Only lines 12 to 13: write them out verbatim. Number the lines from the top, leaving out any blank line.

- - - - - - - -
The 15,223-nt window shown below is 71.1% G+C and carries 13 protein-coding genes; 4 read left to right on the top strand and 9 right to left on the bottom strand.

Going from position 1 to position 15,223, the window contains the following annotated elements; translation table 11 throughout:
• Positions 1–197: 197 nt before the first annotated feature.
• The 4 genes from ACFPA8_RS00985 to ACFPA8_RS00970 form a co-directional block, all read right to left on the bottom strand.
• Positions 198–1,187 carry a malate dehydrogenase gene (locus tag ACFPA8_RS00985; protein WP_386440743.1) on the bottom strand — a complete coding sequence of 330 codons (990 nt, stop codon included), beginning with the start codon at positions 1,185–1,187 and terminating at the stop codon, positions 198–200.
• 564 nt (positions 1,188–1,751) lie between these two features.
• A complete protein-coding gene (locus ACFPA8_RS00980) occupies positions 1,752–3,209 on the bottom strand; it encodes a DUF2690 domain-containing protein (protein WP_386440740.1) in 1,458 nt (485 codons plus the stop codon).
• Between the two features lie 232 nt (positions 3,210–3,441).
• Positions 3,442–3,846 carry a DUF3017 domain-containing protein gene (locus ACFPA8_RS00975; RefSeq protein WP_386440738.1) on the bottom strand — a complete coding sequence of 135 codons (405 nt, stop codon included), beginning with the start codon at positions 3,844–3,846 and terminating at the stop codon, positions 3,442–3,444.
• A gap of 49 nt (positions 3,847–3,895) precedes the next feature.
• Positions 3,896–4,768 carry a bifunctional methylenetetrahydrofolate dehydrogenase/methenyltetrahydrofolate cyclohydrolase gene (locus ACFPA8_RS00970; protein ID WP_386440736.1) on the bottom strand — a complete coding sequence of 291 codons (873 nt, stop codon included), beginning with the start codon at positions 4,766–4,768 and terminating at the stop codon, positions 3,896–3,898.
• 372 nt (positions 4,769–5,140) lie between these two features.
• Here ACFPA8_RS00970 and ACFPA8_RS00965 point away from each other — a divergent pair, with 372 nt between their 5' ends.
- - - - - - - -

• 372 nt (positions 4,769–5,140) lie between these two features.
• Here ACFPA8_RS00970 and ACFPA8_RS00965 point away from each other — a divergent pair, with 372 nt between their 5' ends.